Cigarettes, tobacco shops can no longer sell chips, biscuits, candies, soft drinks
The union ministry of health and family welfare has said that shops licensed to sell tobacco products will not be allowed to sell any non-tobacco products that may attract the attention of children. The move is aimed at preventing exposure of children to tobacco products.
“It is felt that the regulation of tobacco products can be made more effective. It will be appropriate to develop a mechanism to provide permission or authorisation through municipal authority to the retail shops who are selling tobacco products,” stated Arun Kumar Jha, economic adviser in the ministry of health and family welfare, in a letter dated 21 September 2017.
“Further, it would also be appropriate to make a condition or provision in the authorisation that the shops authorised for selling tobacco products cannot sell any non-tobacco products such as toffees, candies, chips, biscuits, soft drinks, etc., which are essentially meant for non-user, especially children,” Jha said in the letter.
The health ministry also emphasised on various rules and regulations in place to prevent tobacco exposure. The Cigarettes and Other Tobacco Products Act, 2003 (COTPA), specifically prohibits smoking in all public places, prohibition of direct and indirect advertisement, promotion and sponsorship of cigarettes and other tobacco products, prohibition of sale of cigarettes and other tobacco products to minors and within 100 yards of any educational institution, and display of health warning, including pictorial warning on ill effects of tobacco use on the packages of all tobacco products.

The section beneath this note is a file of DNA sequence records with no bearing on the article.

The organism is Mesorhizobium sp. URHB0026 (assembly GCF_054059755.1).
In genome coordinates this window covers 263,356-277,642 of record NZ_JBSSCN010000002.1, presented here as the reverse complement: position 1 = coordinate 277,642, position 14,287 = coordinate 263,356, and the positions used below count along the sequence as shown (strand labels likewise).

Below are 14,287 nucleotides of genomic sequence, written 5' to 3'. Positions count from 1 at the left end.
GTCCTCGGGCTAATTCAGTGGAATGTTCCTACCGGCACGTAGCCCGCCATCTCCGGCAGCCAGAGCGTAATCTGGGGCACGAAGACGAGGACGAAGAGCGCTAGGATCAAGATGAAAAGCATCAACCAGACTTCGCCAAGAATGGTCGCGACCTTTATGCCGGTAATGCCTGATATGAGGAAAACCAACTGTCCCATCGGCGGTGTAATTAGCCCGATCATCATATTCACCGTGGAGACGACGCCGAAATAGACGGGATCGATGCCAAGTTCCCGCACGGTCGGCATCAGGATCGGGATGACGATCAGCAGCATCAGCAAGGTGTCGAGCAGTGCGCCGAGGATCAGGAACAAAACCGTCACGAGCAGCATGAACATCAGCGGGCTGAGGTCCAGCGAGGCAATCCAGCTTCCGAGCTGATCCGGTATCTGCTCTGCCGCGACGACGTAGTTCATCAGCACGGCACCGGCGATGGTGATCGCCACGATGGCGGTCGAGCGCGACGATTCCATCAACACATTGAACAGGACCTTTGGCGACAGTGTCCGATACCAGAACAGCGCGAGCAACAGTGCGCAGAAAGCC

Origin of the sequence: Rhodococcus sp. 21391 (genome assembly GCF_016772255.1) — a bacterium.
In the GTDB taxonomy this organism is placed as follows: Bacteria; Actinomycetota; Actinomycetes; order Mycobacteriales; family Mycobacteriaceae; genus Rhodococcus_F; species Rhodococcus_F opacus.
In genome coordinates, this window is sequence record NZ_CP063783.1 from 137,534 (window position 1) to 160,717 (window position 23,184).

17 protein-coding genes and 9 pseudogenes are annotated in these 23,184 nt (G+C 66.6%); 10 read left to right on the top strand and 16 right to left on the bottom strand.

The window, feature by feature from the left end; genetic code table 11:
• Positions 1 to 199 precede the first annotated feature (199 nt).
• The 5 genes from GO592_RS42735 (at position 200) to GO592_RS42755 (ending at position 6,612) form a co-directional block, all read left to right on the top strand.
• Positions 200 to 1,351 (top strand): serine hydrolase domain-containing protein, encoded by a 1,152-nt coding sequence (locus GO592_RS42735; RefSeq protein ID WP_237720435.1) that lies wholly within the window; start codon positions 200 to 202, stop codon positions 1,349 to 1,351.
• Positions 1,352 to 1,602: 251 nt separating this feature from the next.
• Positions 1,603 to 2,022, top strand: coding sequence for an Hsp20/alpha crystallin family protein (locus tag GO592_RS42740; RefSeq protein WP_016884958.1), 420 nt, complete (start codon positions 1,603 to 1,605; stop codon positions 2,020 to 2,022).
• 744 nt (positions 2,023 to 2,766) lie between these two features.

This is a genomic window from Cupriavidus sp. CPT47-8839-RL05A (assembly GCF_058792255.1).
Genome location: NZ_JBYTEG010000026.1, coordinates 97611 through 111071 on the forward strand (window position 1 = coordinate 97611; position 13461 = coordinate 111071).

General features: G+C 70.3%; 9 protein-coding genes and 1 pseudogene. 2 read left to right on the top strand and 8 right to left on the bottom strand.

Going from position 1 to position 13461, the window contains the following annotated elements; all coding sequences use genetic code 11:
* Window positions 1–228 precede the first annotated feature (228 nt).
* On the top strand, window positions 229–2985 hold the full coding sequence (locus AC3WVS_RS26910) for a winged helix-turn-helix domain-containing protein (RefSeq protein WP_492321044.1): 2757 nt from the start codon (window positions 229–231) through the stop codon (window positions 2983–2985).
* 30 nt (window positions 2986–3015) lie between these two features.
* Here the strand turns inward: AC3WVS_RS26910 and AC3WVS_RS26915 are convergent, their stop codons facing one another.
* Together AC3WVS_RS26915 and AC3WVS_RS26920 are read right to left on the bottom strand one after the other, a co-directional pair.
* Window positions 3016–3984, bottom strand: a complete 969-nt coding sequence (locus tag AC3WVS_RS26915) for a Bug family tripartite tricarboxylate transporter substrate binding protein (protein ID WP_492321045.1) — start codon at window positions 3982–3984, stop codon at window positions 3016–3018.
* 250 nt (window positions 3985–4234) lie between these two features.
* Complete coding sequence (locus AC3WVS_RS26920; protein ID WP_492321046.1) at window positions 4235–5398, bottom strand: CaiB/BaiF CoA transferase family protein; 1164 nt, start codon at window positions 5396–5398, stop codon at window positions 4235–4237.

“The central government has enacted the Cigarettes and other Tobacco products (Prohibition of Advertisement and Regulations of Trade and Commerce Production, Supply and Distribution) Act, 2003 (COTPA), to discourage the use of tobacco, with emphasis on protection of children and young people from being addicted to the use of tobacco, with a view to achieve improvement of public health in general,” stated Jha.
The central government has also enacted the Juvenile Justice (Care and Protection of Children) Act, 2015, which makes giving, or causing to be given, any child any tobacco products punishable with rigorous imprisonment for a term which may extend up to seven years.